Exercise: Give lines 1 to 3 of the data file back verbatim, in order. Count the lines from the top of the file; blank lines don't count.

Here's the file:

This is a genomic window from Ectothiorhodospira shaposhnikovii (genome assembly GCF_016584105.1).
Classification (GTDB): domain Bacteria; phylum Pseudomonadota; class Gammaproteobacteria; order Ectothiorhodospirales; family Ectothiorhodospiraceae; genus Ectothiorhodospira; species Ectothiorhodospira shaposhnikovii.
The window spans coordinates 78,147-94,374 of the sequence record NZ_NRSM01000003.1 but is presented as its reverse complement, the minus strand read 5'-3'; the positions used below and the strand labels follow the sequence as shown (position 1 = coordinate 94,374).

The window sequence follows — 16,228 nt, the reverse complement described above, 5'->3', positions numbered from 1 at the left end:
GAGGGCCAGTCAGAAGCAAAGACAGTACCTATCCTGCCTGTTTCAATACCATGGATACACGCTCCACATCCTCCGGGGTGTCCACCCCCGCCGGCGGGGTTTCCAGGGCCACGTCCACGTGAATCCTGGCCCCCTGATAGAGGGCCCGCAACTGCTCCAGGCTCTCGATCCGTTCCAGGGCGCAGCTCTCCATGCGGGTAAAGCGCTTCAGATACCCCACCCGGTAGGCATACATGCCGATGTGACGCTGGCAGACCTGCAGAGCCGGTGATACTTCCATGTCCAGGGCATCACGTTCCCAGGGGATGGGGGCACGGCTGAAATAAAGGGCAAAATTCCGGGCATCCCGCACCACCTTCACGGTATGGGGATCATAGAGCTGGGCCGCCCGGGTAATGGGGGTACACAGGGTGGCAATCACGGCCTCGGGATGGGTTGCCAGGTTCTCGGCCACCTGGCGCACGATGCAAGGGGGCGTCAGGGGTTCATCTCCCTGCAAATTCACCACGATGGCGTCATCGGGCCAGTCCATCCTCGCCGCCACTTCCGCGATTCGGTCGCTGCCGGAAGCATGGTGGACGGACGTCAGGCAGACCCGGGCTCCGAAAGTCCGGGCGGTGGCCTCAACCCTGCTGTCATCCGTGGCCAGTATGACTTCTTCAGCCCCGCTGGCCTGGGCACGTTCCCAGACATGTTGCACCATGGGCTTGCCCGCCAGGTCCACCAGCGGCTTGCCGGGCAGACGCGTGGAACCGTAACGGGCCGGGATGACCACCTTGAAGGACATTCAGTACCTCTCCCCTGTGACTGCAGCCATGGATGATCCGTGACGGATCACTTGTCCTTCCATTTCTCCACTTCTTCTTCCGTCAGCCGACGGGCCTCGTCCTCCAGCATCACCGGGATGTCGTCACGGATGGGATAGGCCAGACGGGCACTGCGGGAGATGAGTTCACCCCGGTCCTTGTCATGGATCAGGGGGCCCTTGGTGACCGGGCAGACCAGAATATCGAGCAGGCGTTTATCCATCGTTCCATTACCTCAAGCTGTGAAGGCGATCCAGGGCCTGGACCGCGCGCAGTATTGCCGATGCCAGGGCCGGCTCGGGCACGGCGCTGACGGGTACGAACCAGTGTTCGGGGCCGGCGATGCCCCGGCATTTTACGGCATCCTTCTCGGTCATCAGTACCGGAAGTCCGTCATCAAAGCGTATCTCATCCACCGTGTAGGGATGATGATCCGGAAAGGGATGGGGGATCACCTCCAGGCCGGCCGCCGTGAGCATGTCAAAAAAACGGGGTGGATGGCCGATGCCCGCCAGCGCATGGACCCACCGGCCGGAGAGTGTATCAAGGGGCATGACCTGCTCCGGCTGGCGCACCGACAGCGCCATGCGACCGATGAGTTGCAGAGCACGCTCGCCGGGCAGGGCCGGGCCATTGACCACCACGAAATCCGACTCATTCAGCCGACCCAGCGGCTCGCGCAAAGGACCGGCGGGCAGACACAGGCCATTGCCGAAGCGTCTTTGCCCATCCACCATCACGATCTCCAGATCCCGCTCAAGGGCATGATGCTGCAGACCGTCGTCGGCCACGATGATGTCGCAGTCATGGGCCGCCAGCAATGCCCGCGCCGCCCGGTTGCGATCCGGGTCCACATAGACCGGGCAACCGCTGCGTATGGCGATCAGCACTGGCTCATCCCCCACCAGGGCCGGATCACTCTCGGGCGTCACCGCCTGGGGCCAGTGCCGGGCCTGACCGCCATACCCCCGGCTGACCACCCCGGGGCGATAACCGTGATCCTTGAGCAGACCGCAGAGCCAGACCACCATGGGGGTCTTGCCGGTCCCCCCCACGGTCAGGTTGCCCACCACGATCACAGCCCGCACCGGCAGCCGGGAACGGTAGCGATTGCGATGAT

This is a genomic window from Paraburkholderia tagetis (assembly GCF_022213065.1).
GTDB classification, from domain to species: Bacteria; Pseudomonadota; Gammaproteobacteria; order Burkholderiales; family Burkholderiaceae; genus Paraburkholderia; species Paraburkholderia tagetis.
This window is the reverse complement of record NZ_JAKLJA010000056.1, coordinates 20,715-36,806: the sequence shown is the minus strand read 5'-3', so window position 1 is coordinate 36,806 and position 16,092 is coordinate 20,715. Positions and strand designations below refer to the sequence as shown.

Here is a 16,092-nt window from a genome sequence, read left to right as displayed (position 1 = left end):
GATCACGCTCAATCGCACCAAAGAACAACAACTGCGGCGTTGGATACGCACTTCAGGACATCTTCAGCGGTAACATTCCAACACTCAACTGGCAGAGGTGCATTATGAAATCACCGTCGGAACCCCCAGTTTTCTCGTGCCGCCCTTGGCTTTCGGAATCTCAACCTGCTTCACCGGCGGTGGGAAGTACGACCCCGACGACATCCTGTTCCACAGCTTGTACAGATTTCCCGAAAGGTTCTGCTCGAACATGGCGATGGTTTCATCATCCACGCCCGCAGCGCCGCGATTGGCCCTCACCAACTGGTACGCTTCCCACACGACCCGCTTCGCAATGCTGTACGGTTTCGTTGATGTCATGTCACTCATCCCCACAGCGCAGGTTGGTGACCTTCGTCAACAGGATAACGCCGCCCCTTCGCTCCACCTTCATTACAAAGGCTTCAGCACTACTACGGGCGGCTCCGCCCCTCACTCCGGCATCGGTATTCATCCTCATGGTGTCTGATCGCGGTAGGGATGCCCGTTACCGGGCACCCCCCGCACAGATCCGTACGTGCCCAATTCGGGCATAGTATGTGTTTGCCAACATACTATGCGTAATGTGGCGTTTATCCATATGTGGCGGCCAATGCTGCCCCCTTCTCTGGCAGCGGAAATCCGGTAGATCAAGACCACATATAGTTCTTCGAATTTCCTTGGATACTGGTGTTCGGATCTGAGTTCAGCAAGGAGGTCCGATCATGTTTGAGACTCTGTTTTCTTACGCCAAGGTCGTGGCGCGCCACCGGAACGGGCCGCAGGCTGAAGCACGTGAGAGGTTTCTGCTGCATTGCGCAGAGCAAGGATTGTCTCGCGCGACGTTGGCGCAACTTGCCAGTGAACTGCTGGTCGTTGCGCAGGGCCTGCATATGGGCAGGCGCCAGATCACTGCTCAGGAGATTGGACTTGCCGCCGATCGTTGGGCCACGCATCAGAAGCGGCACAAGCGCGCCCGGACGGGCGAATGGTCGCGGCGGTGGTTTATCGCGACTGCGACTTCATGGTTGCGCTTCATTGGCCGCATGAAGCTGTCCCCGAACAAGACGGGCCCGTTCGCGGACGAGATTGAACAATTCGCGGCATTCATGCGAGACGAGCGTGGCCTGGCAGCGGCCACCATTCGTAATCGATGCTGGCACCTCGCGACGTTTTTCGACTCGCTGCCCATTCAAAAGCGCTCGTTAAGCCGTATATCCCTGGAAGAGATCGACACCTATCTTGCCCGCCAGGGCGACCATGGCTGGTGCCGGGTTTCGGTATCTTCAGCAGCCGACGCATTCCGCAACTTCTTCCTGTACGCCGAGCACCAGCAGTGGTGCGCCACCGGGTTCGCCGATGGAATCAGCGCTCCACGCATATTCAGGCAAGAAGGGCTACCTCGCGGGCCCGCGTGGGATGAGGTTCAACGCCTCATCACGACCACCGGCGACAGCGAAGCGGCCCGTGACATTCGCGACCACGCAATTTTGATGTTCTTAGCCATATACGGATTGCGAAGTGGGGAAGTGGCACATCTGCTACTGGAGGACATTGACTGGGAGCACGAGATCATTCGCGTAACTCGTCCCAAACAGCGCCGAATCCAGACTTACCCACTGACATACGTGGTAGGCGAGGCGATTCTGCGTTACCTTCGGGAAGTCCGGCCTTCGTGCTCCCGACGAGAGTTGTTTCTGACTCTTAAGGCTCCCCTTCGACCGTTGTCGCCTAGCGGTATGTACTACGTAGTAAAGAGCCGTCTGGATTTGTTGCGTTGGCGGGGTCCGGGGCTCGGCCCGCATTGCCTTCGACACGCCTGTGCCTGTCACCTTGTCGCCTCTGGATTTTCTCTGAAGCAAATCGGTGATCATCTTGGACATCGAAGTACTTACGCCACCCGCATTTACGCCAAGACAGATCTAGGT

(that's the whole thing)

This is a genomic window from Ectothiorhodospira shaposhnikovii (genome assembly GCF_016584105.1).
Classification (GTDB): domain Bacteria; phylum Pseudomonadota; class Gammaproteobacteria; order Ectothiorhodospirales; family Ectothiorhodospiraceae; genus Ectothiorhodospira; species Ectothiorhodospira shaposhnikovii.
The window spans coordinates 78,147-94,374 of the sequence record NZ_NRSM01000003.1 but is presented as its reverse complement, the minus strand read 5'-3'; the positions used below and the strand labels follow the sequence as shown (position 1 = coordinate 94,374).